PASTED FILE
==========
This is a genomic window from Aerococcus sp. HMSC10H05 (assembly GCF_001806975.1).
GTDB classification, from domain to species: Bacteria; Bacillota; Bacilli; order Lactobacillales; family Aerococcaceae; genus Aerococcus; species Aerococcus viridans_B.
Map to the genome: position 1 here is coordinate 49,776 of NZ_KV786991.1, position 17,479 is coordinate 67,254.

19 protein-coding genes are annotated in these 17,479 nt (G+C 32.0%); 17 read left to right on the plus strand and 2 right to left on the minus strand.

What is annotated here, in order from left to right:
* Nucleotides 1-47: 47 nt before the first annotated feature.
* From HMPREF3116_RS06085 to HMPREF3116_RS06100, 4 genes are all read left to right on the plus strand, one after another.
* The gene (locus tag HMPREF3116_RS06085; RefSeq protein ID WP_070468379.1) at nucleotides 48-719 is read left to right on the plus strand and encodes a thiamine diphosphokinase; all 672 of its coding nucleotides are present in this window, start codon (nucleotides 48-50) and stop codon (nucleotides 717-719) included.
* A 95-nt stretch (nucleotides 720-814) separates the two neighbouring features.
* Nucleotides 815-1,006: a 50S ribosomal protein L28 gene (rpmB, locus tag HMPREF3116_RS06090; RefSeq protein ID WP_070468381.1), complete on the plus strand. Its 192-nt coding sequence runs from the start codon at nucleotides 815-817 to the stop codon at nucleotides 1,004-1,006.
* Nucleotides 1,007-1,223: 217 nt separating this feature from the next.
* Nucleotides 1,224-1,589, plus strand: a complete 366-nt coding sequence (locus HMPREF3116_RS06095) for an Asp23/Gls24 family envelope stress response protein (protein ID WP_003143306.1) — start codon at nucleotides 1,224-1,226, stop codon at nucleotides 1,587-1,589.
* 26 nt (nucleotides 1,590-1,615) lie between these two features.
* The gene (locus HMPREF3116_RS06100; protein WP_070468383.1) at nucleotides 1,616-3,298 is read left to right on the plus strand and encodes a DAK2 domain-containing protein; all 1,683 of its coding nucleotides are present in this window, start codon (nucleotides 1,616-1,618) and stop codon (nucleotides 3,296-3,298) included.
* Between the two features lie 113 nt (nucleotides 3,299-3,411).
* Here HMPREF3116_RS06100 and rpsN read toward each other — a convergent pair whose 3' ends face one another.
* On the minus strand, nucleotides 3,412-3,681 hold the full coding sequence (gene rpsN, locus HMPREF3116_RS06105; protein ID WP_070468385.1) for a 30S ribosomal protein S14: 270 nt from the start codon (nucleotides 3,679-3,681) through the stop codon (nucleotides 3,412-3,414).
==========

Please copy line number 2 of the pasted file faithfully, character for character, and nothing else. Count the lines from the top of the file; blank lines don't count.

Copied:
GTDB classification, from domain to species: Bacteria; Bacillota; Bacilli; order Lactobacillales; family Aerococcaceae; genus Aerococcus; species Aerococcus viridans_B.